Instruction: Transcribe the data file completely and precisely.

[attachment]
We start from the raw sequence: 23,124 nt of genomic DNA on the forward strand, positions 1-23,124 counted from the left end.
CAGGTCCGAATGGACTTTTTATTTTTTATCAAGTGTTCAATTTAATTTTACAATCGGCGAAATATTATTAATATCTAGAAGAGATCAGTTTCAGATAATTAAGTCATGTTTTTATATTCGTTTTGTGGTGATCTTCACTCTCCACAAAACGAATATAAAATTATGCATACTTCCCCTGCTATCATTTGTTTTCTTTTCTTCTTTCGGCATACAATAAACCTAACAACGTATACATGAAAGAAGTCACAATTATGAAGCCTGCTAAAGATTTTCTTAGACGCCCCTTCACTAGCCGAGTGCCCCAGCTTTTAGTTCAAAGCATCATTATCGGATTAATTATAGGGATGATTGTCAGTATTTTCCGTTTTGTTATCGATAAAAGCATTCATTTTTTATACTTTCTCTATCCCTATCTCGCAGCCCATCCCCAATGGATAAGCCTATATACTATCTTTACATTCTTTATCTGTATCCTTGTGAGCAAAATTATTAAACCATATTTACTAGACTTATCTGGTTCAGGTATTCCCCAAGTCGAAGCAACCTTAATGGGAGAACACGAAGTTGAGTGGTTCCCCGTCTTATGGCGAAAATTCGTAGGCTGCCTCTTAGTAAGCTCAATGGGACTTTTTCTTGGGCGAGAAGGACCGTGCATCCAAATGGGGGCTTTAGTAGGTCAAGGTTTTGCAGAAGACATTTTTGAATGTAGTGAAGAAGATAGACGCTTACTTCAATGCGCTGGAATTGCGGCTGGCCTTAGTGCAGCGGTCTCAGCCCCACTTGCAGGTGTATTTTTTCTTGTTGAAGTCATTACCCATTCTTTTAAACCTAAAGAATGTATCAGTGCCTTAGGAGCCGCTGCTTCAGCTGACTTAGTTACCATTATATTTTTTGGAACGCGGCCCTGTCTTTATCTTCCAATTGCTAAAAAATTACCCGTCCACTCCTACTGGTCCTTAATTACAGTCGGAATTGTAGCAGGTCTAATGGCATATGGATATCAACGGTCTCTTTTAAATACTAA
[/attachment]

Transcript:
We start from the raw sequence: 23,124 nt of genomic DNA on the forward strand, positions 1-23,124 counted from the left end.
CAGGTCCGAATGGACTTTTTATTTTTTATCAAGTGTTCAATTTAATTTTACAATCGGCGAAATATTATTAATATCTAGAAGAGATCAGTTTCAGATAATTAAGTCATGTTTTTATATTCGTTTTGTGGTGATCTTCACTCTCCACAAAACGAATATAAAATTATGCATACTTCCCCTGCTATCATTTGTTTTCTTTTCTTCTTTCGGCATACAATAAACCTAACAACGTATACATGAAAGAAGTCACAATTATGAAGCCTGCTAAAGATTTTCTTAGACGCCCCTTCACTAGCCGAGTGCCCCAGCTTTTAGTTCAAAGCATCATTATCGGATTAATTATAGGGATGATTGTCAGTATTTTCCGTTTTGTTATCGATAAAAGCATTCATTTTTTATACTTTCTCTATCCCTATCTCGCAGCCCATCCCCAATGGATAAGCCTATATACTATCTTTACATTCTTTATCTGTATCCTTGTGAGCAAAATTATTAAACCATATTTACTAGACTTATCTGGTTCAGGTATTCCCCAAGTCGAAGCAACCTTAATGGGAGAACACGAAGTTGAGTGGTTCCCCGTCTTATGGCGAAAATTCGTAGGCTGCCTCTTAGTAAGCTCAATGGGACTTTTTCTTGGGCGAGAAGGACCGTGCATCCAAATGGGGGCTTTAGTAGGTCAAGGTTTTGCAGAAGACATTTTTGAATGTAGTGAAGAAGATAGACGCTTACTTCAATGCGCTGGAATTGCGGCTGGCCTTAGTGCAGCGGTCTCAGCCCCACTTGCAGGTGTATTTTTTCTTGTTGAAGTCATTACCCATTCTTTTAAACCTAAAGAATGTATCAGTGCCTTAGGAGCCGCTGCTTCAGCTGACTTAGTTACCATTATATTTTTTGGAACGCGGCCCTGTCTTTATCTTCCAATTGCTAAAAAATTACCCGTCCACTCCTACTGGTCCTTAATTACAGTCGGAATTGTAGCAGGTCTAATGGCATATGGATATCAACGGTCTCTTTTAAATACTAA